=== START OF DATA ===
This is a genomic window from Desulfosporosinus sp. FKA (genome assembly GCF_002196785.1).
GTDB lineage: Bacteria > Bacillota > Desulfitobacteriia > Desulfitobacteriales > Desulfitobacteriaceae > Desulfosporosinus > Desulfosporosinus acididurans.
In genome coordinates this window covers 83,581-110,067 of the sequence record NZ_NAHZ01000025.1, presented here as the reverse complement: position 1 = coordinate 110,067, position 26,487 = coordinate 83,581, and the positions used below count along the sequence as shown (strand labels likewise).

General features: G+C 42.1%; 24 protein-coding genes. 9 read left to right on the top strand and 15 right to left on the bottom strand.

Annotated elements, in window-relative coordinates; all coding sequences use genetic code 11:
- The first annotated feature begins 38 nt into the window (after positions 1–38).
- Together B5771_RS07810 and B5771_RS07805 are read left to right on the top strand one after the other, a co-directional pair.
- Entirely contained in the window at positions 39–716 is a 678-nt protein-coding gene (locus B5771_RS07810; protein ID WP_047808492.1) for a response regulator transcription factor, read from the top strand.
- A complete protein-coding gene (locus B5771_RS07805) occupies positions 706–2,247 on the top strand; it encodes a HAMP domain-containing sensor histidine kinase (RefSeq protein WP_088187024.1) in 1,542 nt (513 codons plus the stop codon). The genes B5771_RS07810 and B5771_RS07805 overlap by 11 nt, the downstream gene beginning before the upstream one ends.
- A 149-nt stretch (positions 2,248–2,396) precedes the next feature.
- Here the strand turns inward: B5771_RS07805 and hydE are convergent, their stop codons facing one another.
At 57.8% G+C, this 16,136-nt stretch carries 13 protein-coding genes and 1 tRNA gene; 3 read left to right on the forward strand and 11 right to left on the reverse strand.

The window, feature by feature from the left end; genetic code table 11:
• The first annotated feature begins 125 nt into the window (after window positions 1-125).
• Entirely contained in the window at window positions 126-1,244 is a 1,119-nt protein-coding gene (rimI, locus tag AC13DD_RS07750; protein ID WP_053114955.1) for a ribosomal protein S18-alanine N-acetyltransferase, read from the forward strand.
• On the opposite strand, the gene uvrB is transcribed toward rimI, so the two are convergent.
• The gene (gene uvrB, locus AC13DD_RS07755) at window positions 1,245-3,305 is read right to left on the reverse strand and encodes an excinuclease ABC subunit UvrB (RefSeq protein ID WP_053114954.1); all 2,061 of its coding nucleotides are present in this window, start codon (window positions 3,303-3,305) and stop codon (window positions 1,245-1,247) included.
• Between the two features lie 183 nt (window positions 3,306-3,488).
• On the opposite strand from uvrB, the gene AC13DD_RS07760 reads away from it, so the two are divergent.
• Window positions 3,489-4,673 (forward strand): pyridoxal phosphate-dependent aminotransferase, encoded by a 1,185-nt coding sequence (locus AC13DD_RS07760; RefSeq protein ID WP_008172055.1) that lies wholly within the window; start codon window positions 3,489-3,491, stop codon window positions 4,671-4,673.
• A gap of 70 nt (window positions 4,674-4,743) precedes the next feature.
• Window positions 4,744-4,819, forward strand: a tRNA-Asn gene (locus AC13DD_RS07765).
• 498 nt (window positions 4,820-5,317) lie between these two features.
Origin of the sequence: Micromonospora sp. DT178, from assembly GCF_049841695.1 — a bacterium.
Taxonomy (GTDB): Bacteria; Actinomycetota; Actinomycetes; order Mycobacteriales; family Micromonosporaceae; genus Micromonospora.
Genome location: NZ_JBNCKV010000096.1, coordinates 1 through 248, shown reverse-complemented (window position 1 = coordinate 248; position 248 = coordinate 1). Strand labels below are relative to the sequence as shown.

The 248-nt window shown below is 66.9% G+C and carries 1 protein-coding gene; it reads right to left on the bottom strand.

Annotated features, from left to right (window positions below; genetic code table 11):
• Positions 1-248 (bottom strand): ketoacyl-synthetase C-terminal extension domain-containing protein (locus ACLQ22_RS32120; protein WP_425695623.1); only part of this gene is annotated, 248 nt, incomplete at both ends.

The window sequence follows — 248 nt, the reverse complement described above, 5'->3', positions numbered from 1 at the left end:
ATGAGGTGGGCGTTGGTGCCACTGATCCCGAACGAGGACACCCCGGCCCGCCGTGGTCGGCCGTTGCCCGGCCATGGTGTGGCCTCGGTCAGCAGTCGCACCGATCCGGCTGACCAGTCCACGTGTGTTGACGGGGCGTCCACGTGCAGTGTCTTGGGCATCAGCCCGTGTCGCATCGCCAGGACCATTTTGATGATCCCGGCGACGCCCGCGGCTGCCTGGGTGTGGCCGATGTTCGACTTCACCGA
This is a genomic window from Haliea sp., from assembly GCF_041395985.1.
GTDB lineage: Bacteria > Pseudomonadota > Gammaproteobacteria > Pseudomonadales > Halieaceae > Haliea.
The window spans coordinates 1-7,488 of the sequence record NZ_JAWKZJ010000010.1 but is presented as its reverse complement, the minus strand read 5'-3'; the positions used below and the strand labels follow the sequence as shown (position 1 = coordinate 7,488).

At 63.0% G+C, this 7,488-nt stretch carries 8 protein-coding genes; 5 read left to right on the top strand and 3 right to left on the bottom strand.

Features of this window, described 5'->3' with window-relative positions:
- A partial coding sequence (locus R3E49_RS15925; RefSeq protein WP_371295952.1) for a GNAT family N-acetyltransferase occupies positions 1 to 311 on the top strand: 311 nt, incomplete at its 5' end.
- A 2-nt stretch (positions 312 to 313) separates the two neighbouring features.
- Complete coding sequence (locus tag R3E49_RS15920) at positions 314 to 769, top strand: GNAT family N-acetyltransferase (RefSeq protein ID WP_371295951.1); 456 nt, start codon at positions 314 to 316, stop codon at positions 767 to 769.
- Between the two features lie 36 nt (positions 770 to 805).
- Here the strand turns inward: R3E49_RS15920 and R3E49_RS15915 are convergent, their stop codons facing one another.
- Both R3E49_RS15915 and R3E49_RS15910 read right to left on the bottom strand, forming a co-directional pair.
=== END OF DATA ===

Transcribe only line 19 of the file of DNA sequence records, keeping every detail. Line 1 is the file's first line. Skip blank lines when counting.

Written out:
• On the opposite strand from uvrB, the gene AC13DD_RS07760 reads away from it, so the two are divergent.